Washington (CBS)—Who made a mistake? The Eagles’ answered their former quarterback, Donovan McNabb, with an emphatic, historic stomping Monday night in a 59-28 victory over the Washington Redskins.

The victory places the Eagles in a first-place tie in the NFC East at 6-3 with the New York Giants, who visit Lincoln Financial Field Sunday night.

In a rematch with McNabb, it was Michael Vick who grabbed the national spotlight, leading the Eagles to a Monday-night record for points scored in a game. Vick also became the first player in NFL history to throw for more than 300 yards, pass for four touchdowns, run for two touchdowns and rush for over 50 yards in a game.

As a team, the Eagles’ incredible output produced a few NFL records. The Eagles made history in becoming the first road team in NFL history with the largest lead (28-0) after the first quarter. The Eagles’ 45-14 halftime lead also made them the first road team to score 45 points in a half.

The 59 points was the second-highest in Eagles’ history (behind the 64 points the Eagles scored against a team called the Cincinnati Reds in 1934). The Eagles’ 592 yards of total offense was a single-game team record for total yards—and it seemed through the first two quarters that anything they wanted to do offensively they did.

By the midway point of the third quarter, large gaps of vacant seats began opening at FedEx Field. Boos starting raining down on McNabb and the ‘Skins from the hometown crowd, along with the heavy drizzle.

“We have a short week and my mind is on New York right now, but I will enjoy this for at least a minute,” Eagles’ coach Andy Reid said. “There was the want-to with the guys and getting after it.”

There was a pre-game skirmish involving a scrum of players, many pointing the finger at Washington defensive back LaRon Landry as one of the prime instigators—and some of that carried over to the heightened emotional tone of the game. Landry. along with teammate DeAngelo Hall, supposedly taunted the Eagles’ DeSean Jackson with “night, night,” and that Jackson would “go to sleep,” in reference to the terrible hit and subsequent concussion Jackson suffered Oct. 17th against the Atlanta Falcons.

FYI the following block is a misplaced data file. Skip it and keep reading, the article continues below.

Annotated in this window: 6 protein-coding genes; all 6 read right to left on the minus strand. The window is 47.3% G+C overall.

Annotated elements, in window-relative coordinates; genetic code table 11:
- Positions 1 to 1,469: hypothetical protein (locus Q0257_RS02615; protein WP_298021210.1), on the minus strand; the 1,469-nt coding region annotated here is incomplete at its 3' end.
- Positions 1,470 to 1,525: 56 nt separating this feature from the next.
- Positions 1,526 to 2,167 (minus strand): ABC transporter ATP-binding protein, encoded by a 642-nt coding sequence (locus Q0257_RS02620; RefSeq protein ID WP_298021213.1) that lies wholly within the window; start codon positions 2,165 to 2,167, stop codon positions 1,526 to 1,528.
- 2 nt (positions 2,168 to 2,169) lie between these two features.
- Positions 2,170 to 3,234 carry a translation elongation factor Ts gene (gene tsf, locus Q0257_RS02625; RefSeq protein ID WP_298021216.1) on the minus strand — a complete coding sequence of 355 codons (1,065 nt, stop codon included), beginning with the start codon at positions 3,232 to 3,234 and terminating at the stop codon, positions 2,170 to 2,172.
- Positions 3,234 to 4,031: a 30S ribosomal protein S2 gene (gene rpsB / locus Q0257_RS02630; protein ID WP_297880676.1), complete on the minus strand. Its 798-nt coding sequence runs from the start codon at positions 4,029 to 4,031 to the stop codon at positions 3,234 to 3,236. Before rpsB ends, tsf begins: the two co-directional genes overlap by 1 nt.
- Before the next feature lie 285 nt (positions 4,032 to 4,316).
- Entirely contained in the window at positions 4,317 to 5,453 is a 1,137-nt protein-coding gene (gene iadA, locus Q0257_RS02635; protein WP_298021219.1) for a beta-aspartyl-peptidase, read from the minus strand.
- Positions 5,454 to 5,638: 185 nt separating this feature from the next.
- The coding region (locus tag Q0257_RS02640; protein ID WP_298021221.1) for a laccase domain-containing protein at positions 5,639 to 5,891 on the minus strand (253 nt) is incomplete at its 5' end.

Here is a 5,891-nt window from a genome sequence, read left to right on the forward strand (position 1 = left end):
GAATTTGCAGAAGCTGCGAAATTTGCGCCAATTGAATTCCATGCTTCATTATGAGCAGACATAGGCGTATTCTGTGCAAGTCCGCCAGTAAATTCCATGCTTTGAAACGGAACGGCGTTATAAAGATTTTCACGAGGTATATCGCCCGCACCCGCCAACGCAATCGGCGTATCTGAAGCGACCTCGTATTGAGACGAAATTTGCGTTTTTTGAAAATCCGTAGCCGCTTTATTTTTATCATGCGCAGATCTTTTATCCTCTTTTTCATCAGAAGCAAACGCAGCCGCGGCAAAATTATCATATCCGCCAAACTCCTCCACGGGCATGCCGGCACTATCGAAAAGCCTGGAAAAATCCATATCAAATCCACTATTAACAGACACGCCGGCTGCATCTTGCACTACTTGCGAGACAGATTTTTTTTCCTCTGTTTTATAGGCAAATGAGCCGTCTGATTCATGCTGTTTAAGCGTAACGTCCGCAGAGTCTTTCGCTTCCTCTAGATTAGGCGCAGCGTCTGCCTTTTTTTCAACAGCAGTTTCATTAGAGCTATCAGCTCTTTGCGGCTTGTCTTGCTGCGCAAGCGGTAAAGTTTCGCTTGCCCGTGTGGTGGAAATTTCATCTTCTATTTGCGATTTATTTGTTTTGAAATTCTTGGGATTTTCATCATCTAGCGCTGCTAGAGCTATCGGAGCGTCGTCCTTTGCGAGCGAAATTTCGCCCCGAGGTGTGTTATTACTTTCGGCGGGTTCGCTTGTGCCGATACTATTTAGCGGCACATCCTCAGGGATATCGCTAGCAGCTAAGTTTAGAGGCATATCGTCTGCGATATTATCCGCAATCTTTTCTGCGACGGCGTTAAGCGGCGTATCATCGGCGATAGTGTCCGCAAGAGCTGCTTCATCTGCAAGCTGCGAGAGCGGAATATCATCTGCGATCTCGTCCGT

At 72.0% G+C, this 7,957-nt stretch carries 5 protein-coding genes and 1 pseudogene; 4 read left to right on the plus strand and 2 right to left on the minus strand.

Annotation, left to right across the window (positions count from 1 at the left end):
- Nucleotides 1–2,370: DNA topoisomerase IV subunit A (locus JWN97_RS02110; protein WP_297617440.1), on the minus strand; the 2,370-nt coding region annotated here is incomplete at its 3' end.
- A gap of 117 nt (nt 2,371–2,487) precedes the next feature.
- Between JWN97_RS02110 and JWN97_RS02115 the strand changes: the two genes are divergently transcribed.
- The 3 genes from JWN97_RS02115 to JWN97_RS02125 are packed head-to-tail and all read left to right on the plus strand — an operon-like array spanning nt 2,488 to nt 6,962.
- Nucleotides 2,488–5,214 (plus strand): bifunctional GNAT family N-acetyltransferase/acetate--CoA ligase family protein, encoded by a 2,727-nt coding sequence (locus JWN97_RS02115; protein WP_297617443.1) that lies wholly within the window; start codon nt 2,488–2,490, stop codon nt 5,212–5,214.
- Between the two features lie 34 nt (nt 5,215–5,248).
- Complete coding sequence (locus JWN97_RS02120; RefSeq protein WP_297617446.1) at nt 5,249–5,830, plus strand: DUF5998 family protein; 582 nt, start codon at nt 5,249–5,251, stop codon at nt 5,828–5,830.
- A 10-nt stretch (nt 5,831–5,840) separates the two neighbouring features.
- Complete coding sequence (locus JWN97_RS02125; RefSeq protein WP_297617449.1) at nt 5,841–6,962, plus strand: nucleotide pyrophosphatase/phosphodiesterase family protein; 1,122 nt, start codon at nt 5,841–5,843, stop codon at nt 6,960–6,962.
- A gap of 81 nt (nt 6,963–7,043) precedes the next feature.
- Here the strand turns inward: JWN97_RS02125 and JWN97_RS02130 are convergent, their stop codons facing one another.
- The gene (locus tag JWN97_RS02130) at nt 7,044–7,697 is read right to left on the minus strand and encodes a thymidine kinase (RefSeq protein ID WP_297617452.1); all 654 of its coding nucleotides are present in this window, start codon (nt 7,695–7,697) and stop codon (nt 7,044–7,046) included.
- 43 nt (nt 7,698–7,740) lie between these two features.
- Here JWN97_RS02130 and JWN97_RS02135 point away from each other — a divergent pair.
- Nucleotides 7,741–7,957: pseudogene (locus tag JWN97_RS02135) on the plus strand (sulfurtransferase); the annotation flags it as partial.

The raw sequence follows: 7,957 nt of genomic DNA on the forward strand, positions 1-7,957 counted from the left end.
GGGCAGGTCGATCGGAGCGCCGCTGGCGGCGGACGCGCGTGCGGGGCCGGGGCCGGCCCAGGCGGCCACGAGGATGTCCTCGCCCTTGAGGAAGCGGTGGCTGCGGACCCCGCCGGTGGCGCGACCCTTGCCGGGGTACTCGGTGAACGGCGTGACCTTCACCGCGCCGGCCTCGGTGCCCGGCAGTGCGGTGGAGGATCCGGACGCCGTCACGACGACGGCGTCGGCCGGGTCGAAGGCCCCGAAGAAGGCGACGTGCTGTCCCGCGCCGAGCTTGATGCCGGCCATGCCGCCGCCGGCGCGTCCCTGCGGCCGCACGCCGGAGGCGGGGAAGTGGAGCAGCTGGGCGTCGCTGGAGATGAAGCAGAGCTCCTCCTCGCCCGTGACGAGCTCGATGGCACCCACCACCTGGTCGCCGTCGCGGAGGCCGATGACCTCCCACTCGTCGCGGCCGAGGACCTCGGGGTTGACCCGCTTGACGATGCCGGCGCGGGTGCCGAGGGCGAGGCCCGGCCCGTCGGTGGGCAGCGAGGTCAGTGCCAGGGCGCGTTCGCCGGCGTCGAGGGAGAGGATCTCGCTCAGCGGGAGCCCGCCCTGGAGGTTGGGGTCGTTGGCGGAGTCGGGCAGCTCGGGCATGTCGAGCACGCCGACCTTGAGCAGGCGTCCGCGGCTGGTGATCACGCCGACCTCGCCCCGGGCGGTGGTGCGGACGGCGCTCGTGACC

That sparked some pre-game jostling between the two teams, and stirred a particularly boisterous Eagles’ locker room before they took the field. A point had to be made.

At the eye of their storm was Vick. He completed 20 of 28 for 333 yards and four touchdowns, including the 88-yard strike on the first play to open the game to Jackson. He rushed for 80 yards on just eight carries, and amassed 413 yards of total offense. He finished with an amazing 150.7 quarterback rating.

In the first quarter alone, the Eagles amassed 284 yards of total offense, with 10 of their first 15 plays going for 11 yards or more. The Redskins, however, struggled mightily, without getting a first down and were held to 23 total yards of offense. It also featured a number of McNabb overthrows and underthrows–terribly missing open receivers.

Vick completed his first 10 passes for 236 yards and three touchdowns, the first coming on the initial play of the game, when Vick hit  Jackson—in stride—with a perfect pass down the middle of the field for a touchdown.

It was just the beginning.

The Eagles needed just five plays to make it 14-0, when Vick sliced into the end zone from seven yards out. Then Vick’s 11-yard shuttle pass to LeSean McCoy made it 21-0 with still 5:02 left in the quarter. The final conversion of the quarter came when Jerome Harrison slid and ducked through the very shoddy-tackling Redskins’ defense to make it 28-0 with 1:34 left in the first quarter.

What began so brilliantly became a little scary when the Redskins finally responded after Vick’s third TD pass of the half was hauled in by Jeremy Macklin for a 48-yard score.

McNabb, with his new five-year, $78-million contract extension signed before the game, directed the ‘Skins to consecutive scores. But then McNabb threw his 10th interception of the season (and second of the game, against nine touchdown passes this season), with 5:06 left in the half.

“I’m embarrassed; with everything that snowballed, I’m just embarrassed,” McNabb said. “At this point, I’m angry. The contract is great. At this time, I’m looking to move on and watching the film of this game.”